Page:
And yet, Eisenman is a terrific painter, full of invention, so much to look at, so much to argue with and and talk about. This genre of historical painting, maybe it is the “noblest form of art” as Alberti said because it is difficult and “requires mastery of all the others.” The painter must provide a philosophical worldview and the viewer has a lot to do, too, comparing the paintings to her own observations of people, places and things. Plus to my eye, Eisenman’s paintings aren’t corny, a feat in itself.
So, it’s not an encomium—is that so bad?
P.S. At least though I know one place she’s happy—the studio—see above “Progress: Real or Imagined.”
What I’ve done is make my concluding paragraphs my lead because on the internet some people don’t read the whole thing and because I am going to make a few critical remarks. Here’s one: Eisenman’s volcanic spew of images could use some editing and polishing— less Pynchon, more Austen. People reading that might think I don’t “like” her work and not realize that I said “volcanic” and I admire volcanos, they are forces of nature. And I might add that all this “liking” reads to me like people not thinking that painting is very important.
And then another thing is that the backgrounds of her paintings are so awful. Incompetent illustration, competent illustration (which is worse) and perfunctory filling-in of space— What’s the hurry, Eisenman?
But when the subject catches her interest, there is some beautiful painting. Like the brushes in the coffee cans—easy and economical, a pleasure to look at.
Or the little boy’s head so fully invented—unlike the awful cobblestones.
Situated somewhere between historical painting (including narrative, religious, mythological and allegorical subjects) and genre painting (scenes of ordinary life), Eisenman often includes a portrait—the main character who tells me his/her dream. In “Coping” it goes something like this: “I was in a village in Switzerland and there was a flood of rushing brown water and people were wading in it hip deep but they weren’t wet and didn’t seem surprised by it and one man was wearing a bowler hat and red suspenders and smoking a cigarette and then this mummy was walking by him…” and before she can describe the cat swimming with the parrot on its head, I’m snoozing.
And “In my dream, these children were leading me through a courtyard and whores were watching a dog fight and Oliver Twist was asking a housewife on crutches for more and I noticed that my hands were hairy and I had long claws and there were two ladies in long dresses smoking cigarettes in wheelchairs and their attendants were mummies …” The mummies put me into a stupor every time.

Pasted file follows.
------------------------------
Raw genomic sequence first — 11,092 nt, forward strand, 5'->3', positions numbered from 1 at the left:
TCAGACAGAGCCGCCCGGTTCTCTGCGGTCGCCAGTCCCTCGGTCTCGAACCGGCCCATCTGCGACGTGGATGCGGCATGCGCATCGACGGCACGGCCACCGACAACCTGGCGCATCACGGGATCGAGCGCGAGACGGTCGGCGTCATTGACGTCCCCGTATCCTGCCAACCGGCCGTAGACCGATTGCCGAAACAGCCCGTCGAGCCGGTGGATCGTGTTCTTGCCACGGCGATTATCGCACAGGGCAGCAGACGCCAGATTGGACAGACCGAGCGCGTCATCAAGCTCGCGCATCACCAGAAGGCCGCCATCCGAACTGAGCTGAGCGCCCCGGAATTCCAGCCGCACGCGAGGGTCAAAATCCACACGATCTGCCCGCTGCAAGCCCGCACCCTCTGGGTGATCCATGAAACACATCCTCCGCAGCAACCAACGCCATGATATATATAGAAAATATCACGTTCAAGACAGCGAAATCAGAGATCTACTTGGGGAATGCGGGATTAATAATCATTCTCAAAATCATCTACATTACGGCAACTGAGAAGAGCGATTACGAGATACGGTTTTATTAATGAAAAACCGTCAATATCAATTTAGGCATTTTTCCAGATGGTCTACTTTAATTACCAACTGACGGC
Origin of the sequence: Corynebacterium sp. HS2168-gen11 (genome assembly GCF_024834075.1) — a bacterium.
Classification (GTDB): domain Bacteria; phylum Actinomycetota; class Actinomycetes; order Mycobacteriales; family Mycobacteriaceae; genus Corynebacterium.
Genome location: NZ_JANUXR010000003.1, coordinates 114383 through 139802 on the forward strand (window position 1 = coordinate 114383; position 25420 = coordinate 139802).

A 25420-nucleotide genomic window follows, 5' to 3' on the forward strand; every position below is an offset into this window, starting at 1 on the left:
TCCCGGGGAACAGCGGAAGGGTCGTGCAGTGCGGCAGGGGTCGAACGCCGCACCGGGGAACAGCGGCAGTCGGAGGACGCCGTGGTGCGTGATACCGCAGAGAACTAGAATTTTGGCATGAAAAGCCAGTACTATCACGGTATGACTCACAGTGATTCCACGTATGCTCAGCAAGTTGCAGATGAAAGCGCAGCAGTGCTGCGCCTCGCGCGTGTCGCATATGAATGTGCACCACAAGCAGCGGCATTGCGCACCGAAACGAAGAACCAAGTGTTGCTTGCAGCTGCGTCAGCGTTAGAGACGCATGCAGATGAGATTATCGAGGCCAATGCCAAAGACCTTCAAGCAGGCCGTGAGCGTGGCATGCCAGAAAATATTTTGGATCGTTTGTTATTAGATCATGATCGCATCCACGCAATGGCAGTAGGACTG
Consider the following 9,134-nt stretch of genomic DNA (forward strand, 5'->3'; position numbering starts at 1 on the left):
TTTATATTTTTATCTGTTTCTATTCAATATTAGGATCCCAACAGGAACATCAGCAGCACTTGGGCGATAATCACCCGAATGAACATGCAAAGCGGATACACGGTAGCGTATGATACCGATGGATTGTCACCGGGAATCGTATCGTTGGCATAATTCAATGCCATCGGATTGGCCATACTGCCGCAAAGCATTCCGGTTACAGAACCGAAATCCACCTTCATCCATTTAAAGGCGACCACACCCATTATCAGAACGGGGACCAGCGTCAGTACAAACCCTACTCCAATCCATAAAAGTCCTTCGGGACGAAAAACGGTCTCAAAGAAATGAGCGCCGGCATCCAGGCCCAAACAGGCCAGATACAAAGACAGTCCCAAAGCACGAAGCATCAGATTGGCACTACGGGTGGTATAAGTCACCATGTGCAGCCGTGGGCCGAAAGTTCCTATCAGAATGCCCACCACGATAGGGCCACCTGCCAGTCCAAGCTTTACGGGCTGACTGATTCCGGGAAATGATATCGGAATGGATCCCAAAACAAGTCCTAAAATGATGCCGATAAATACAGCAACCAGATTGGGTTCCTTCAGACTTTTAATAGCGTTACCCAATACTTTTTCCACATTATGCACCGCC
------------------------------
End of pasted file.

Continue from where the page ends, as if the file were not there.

In “Biergarten at Night” the portrait character is the waiter who is staring directly at the viewer. Here too there are an overwhelming number of allusions and quotations, but one of them grabbed me—a guy browbeating his girlfriend, poking a finger at her, making his point though she shrinks away from him. Too, too familiar and I don’t think I’ve seen it painted before—it gives me a thrill. I see why the waiter is dismayed. Somehow it makes more sense for that other woman to embrace death than for the legions of slumping women to listen to the assholes. The beer on the tray might be meant for the listening woman, she doesn’t have a drink and she needs one—maybe the waiter will give her a good tip.
The other thing I like in this one is the man in the front who is kindly sharing his beer—there are few sympathetic moments in the works. Many of the paintings make me feel sad for the painter; she takes on modern life but feels an alienation from it that comes across loud and clear—other people are one dimensional, foolish, helpless, miserable or worse.
And yet, Eisenman is a terrific painter, full of invention, so much to look at, so much to argue with and and to talk about. This genre of historical painting, maybe it is the “noblest form of art” as Alberti said because it is difficult and “requires mastery of all the others.” And the viewer has a lot to do comparing the paintings to her own observations of people, places and things. Plus to my eye, Eisenman’s paintings aren’t corny, a feat in itself.
So, it’s not an encomium—is that so bad?
P.S. At least though I know one place she’s happy—the studio—see above “Progress: Real or Imagined.” – CNQ